I learned “Shir Lashalom” (A Song of Peace) from Esther’s book.  That tune was a must-play in 1995 — the year Yitzhak Rabin was assassinated.  The lyrics were in Rabin’s pocket when he got shot.

Esther had rubber-stamped Esther Isenstadt Orchestras on every other page of the used song book.  A Jewish bandleader with a rubber stamp.

I got a rubber stamp.

Esther died last month at 93.

There weren’t many bands with names like the Esther Isenstadt Orchestra in the 1970s.  There still aren’t.

CJN 1984

CJN 1984

Illustration by Ralph Solonitz.

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November 19, 2010   5 Comments


The tenant — a poet — said she liked the way the sunlight glinted through her living room blinds onto the hardwood floor.

“But what really got me,” she said, “was your company’s Craigslist ad about ‘a closet big enough to park a Mini Cooper in.'”

I liked her. She liked my copy writing.  She thanked me for “two wonderful years.”


Another tenant — a waitress — interrupted the landlord-poet lovefest. The waitress, standing at the poet’s door, said another tenant — a third person — had just stolen the waitress’ skirt from the laundry room dryer and was wearing it.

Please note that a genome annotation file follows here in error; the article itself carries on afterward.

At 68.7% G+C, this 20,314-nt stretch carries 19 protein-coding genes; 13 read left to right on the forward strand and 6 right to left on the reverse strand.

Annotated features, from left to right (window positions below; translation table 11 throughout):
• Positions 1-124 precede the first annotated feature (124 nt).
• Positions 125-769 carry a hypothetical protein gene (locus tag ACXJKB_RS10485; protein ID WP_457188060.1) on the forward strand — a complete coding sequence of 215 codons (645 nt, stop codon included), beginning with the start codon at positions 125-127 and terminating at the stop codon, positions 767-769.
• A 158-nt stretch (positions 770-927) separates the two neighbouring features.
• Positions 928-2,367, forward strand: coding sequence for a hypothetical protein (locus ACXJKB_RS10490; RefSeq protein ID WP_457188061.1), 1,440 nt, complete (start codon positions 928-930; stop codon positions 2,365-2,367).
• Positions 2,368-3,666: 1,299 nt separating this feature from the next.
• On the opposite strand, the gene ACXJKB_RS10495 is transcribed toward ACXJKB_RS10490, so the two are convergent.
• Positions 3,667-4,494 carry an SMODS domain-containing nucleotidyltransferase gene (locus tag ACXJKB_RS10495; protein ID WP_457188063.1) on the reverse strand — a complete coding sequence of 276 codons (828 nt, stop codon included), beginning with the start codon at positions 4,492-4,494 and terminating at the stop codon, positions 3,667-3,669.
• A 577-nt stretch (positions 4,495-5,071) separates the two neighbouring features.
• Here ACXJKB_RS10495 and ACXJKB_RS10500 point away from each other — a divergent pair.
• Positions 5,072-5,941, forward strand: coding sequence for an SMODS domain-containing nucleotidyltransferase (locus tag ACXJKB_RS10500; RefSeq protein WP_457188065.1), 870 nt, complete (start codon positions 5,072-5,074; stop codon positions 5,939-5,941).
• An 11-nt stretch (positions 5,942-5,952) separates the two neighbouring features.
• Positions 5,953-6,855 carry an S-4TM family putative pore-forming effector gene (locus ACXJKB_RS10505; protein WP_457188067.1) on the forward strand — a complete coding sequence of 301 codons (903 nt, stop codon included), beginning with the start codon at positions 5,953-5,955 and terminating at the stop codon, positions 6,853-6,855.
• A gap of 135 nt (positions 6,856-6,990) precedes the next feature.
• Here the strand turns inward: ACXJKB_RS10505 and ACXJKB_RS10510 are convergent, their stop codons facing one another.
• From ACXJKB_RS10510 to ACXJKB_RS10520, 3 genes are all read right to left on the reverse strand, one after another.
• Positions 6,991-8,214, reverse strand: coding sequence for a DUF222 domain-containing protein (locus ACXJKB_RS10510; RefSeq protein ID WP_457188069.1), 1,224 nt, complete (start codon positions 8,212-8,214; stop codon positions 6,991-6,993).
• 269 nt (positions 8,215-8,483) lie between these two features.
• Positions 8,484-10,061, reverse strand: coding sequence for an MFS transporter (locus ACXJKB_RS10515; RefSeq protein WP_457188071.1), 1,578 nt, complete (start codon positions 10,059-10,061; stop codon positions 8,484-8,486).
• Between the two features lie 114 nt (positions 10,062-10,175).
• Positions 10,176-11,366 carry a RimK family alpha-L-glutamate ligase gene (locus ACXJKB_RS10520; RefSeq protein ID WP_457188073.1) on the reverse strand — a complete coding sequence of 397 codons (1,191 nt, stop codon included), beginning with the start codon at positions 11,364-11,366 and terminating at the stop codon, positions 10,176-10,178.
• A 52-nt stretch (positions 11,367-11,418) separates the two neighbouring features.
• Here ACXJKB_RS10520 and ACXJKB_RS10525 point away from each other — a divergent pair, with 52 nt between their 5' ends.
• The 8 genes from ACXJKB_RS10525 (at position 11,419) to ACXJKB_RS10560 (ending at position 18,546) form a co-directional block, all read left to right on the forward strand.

“Wearing it in the building?” I said.


The skirt was a full-length, tie-dyed orange, green and red hippie shmate.  The skirt’s owner — the waitress — was  26.

The thief was a middle-aged black woman who wouldn’t answer her door. Not even when the cops showed up.

Meanwhile, I was also dealing with a drunk who had run her faucet all night, on purpose, and had called my manager a “pig.”

That woman got an eviction notice right then.

I decided to phone the black woman about the tie-dyed skirt.  I got her boyfriend.  Good.  He was on the lease; she wasn’t.  I told him the skirt thief had to be out in three days.

“Don’t put me out!  She’ll go,” he said.  He was a solid tenant, other than he left cigarette butts all over.   He was 69 and “country” — from Tennessee.    On his rent checks he wrote rant instead of rent in the memo line. (Another poet?)

“She can’t stay more than three days,” I said.

“Can I ask, sir, why is that?'”

“I rented to you, not her.  The woman is not on the lease.”